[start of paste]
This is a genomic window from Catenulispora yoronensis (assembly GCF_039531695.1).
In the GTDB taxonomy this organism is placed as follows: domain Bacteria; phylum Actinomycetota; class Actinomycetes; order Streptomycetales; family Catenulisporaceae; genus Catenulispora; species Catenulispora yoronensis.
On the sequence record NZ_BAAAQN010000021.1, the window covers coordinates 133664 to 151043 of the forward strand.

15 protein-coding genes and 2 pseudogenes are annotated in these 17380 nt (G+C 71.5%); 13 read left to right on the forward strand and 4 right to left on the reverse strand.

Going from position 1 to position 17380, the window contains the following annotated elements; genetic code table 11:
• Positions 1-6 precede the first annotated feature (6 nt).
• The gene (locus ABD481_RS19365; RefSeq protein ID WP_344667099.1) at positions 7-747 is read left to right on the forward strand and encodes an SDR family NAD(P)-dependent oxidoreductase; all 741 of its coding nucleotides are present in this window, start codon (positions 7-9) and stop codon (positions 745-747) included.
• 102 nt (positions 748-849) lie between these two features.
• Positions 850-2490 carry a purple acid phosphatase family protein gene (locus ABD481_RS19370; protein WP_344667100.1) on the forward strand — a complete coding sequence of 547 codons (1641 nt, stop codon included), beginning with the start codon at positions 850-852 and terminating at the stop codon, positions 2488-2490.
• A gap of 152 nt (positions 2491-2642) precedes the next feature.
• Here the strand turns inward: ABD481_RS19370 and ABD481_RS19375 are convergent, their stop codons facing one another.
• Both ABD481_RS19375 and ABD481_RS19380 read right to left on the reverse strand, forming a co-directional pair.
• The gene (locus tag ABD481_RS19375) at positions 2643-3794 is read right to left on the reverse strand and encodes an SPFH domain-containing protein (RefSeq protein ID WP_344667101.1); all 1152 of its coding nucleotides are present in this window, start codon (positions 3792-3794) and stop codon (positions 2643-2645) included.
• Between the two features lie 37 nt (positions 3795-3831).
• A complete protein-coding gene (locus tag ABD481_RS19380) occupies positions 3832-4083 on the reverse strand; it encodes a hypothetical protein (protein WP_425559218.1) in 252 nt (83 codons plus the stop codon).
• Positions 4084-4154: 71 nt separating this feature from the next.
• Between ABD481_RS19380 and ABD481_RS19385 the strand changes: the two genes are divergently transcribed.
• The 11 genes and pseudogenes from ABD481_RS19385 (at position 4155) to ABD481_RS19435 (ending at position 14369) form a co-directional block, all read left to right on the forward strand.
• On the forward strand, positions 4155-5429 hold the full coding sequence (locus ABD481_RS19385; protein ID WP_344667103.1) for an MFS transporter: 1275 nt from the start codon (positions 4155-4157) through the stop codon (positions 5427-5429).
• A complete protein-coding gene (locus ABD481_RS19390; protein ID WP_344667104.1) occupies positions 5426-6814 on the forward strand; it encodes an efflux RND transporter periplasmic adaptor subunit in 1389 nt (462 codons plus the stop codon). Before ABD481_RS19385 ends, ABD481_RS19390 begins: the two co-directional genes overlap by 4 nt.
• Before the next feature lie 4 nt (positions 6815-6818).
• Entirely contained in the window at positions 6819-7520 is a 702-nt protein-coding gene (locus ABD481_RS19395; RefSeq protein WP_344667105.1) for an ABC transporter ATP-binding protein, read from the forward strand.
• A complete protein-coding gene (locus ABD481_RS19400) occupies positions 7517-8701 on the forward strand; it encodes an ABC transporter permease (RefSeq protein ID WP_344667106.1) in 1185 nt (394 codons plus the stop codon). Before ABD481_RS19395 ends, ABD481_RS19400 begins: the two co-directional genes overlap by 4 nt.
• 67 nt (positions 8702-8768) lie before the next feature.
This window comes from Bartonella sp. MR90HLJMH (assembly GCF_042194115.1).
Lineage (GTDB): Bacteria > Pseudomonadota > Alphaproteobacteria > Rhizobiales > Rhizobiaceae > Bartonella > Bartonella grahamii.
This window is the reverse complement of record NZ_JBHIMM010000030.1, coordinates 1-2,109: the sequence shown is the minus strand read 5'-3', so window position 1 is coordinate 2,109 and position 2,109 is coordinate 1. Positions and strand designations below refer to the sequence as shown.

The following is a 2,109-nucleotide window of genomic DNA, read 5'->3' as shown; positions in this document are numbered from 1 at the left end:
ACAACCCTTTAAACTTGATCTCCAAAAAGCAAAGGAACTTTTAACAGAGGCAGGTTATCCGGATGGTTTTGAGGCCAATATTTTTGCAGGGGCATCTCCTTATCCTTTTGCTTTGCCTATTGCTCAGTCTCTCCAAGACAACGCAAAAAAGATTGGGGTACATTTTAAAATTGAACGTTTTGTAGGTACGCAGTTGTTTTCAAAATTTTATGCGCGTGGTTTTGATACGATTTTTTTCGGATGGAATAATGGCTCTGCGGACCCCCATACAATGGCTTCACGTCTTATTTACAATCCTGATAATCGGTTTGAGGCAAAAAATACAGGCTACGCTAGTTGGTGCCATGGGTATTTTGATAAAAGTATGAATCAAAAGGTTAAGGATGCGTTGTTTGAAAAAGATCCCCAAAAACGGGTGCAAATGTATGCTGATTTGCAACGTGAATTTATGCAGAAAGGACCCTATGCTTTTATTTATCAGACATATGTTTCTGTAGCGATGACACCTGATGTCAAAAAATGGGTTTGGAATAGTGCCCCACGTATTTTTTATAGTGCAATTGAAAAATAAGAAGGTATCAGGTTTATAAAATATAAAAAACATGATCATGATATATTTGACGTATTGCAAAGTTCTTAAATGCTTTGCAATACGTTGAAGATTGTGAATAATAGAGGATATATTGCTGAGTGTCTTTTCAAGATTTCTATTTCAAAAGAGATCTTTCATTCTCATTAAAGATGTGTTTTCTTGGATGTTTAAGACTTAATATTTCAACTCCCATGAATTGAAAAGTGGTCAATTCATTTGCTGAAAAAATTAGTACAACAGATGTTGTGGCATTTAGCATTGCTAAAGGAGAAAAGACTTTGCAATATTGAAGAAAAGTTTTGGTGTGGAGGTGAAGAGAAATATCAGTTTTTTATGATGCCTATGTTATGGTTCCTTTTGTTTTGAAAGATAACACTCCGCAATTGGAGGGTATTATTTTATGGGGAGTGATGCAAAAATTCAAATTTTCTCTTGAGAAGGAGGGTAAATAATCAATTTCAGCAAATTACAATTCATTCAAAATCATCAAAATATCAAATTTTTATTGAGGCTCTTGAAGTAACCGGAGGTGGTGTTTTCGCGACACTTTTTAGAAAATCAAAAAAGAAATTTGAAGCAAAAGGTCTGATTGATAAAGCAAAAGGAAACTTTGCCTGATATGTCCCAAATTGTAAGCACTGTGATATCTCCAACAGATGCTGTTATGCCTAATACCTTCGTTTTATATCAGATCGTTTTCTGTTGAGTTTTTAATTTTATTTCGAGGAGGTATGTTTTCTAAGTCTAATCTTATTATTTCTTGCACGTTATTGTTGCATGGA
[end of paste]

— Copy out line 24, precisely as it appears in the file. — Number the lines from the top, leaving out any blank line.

• 67 nt (positions 8702-8768) lie before the next feature.